AccScience Publishing / JCAU / Volume 5 / Issue 3 / DOI: 10.36922/jcau.1033
Cite this article
50
Download
1556
Views
Journal Browser
Volume | Year
Issue
Search
News and Announcements
View All
ORIGINAL RESEARCH ARTICLE

Study on the walkability of old city streets in Beijing from the perspective of application of Central Axis for World Heritage List

Xiaoyong Zhang1 Changming Yu1* Yue Gong1
Show Less
1 School of Landscape Architecture, Beijing Forestry University, Beijing, 100083, China
Journal of Chinese Architecture and Urbanism 2023, 5(3), 1033 https://doi.org/10.36922/jcau.1033
Submitted: 1 June 2023 | Accepted: 28 July 2023 | Published: 21 August 2023
© 2023 by the Author(s). This article is an open access article distributed under the terms and conditions of the Creative Commons Attribution -Noncommercial 4.0 International License (CC-by the license) ( https://creativecommons.org/licenses/by-nc/4.0/ )
Abstract

The year 2023 is a key year for Beijing’s Central Axis to apply for World Heritage List. As the social space of urban culture, the streets are the communication space between modern-day residents and living heritage. In the blocks applying for World Heritage status, the walkability of the streets has an important impact on the presentation of the scene, cultural exchange, and tourist guidance. Based on the perspective of Central Axis application for World Heritage List, this study attempted to provide updated planning suggestions for the improvement of street walkability quality. Focusing on the human scale, first, 13 objective indicators and three subjective indicators of the streets in the buffer zone were evaluated by semantic segmentation, virtual audit, Likert scale, and other methods, as well as by acquiring the latest street view. Pearson’s correlation analysis was used to explore the main factors affecting the walkability of the streets. The results show that 13 objective indicators such as street interface, street facilities and street style in space show a trend of gradual decline from the central axis to both sides. Buildings on the north side of Chang’an Avenue in Beijing’s Old Town better preserve the architectural style of the traditional hutong. The factors that were strongly related to the sense of security were the proportion of fences and the width of the street. The strongest correlation factor concerning comfort is the street aspect ratio, whereas the most important factor related to aesthetic perception is the degree of preservation of traditional features. Finally, the paper puts forward some new strategies, such as clearly distinguishing street pedestrian and vehicular functions, controlling green visual ratio to adjust street visual aspect ratio, and protecting traditional street pattern.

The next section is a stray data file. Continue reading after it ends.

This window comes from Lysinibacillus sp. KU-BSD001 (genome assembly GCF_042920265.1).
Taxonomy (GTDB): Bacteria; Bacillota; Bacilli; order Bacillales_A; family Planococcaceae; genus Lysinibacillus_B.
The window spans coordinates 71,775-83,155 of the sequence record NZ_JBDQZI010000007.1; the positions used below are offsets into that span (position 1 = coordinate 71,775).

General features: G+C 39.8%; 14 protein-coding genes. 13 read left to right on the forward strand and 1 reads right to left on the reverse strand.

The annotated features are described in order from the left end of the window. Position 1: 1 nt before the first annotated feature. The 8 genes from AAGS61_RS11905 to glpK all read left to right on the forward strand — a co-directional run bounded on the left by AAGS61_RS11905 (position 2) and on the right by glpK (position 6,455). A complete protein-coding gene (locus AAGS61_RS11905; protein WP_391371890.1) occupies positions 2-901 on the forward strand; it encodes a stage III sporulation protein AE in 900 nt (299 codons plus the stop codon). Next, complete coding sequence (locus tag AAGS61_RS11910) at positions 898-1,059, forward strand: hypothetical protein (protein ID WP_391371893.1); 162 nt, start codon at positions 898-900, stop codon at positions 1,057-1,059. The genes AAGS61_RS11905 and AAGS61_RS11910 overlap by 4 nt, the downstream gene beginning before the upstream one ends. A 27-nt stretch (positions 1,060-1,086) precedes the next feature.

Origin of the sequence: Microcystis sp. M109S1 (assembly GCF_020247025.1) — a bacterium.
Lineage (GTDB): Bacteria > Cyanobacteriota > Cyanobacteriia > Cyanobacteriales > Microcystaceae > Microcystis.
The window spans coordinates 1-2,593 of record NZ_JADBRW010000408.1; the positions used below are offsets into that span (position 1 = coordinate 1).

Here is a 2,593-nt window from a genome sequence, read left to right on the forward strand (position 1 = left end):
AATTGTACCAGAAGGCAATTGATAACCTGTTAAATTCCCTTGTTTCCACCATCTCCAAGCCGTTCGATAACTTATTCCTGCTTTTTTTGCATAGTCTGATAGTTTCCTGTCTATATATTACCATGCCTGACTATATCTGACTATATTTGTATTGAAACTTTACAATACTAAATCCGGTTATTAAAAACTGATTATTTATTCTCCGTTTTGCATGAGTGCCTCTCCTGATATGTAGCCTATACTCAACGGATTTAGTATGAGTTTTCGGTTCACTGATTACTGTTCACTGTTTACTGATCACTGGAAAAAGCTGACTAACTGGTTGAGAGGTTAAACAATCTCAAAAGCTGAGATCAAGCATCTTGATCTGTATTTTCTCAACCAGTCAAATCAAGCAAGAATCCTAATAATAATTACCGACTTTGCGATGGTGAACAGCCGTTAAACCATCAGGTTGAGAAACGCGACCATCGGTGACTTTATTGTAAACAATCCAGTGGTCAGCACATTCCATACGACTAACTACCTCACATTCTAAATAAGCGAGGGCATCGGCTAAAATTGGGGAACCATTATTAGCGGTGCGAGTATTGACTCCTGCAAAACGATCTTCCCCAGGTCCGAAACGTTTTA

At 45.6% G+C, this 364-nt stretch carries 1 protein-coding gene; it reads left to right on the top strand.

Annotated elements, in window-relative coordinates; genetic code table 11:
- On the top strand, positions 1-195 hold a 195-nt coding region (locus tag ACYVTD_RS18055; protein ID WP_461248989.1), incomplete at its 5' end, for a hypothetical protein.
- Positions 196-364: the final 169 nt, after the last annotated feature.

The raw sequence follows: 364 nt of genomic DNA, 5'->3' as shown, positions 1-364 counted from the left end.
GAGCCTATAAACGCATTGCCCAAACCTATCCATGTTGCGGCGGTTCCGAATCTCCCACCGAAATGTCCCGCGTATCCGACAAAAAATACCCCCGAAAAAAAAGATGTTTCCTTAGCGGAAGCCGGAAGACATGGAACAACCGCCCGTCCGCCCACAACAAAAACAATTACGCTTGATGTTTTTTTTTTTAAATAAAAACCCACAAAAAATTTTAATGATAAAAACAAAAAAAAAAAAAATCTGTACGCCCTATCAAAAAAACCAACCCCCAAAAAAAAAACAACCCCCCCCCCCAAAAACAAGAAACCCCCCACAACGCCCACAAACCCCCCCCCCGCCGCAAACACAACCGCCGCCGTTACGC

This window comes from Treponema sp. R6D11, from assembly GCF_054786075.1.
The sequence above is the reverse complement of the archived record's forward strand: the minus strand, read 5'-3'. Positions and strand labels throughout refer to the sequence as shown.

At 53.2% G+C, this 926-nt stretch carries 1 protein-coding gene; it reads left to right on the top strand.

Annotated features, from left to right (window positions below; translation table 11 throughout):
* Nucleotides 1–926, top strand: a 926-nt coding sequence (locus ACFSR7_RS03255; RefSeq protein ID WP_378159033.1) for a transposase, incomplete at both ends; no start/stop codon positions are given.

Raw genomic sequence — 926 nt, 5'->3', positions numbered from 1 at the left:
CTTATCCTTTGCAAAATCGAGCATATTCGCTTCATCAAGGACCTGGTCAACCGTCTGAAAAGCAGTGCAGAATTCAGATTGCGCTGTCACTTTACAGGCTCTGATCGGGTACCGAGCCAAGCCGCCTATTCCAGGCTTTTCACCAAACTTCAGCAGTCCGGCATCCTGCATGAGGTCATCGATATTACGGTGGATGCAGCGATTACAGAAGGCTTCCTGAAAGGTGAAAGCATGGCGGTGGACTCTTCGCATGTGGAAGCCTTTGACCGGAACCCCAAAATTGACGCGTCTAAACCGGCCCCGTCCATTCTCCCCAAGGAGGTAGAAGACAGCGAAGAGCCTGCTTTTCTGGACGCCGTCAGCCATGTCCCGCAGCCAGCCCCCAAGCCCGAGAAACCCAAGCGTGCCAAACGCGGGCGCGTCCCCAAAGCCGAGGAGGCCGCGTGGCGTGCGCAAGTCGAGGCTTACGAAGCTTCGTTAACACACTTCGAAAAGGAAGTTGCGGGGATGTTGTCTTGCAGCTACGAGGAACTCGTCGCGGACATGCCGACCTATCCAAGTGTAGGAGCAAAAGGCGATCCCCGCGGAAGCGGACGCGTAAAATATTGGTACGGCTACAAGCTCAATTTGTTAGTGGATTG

Keywords
Central Axis
Buffer zone
Walkability
Street view
Index analysis
Funding
National Natural Science Foundation of China
References

Ashihara, Y. (2006). The Aesthetics of the Street. Peitong, Y., Trans. Tianjin: Baihua Literature and Art Publishing House.

 

Blečić, I., Cecchini, A., & Trunfio, G. A. (2018). Towards automatic assessment of perceived walkability. In: O Gervasi, B Murgante, S Misra, E Stankova, CM Torre, AMA Rocha, et al., (eds.). Computational Science and Its Applications-ICCSA 2018. Cham: Springer International Publishing, p.351-365. https://doi.org/10/gn8jcq

 

Carson, J. R., Conway, T. L., Perez, L. G., Frank, L. D., Saelens, B. E., Cain, K. L., et al. (2023). Neighborhood walkability, neighborhood social health, and self-selection among U.S. adults. Health Place, 82:103036. https://doi.org/10.1016/j.healthplace.2023.103036

 

Cerin, E., Macfarlane, D. J., Ko, H. H., & Chan, K. C. A. (2007). Measuring perceived neighbourhood walkability in Hong Kong. Cities, 24(3):209-217. https://doi.org/10.1016/j.cities.2006.12.002

 

Clifton, K. J., LiviSmith, A. D., & Rodriguez, D. (2007). The development and testing of anaudit for the pedestrian environment. Landscape and Urban Planning, 80(1-2):95-110. https://doi.org/10.1016/j.landurbplan.2006.06.008

 

Cunningham, G. O., Michael, Y. L., Farquhar, S. A., & Lapidus, J. (2005). Developing a reliable senior walking environmental assessment tool. American Journal of Preventive Medicine, 29(3):215-217. https://doi.org/10.1016/j.amepre.2005.05.002

 

Dong, S., & Long, S. (2015). Research on the walkability measurement method and development strategy of residential area based on fuzzy comprehensive evaluation: A case study of Chongqing typical residential area. Journal of Human Settlements in West China, 30(1):106-112.

 

Ewing, R., & Handy, S. (2009). Measuring the unmeasurable: Urban design qualities related to walkability. Journal of Urban Design, 14(1):65-84. https://doi.org/10.1080/13574800802451155

 

Fang, J., Liu, J., Wang, D., & Yu, C. (2018). Analysis of 6 foreign urban street planning and design guidelines--How to plan pedestrian-friendly urban street open space? Landscape Architecture, 25(11):33-39.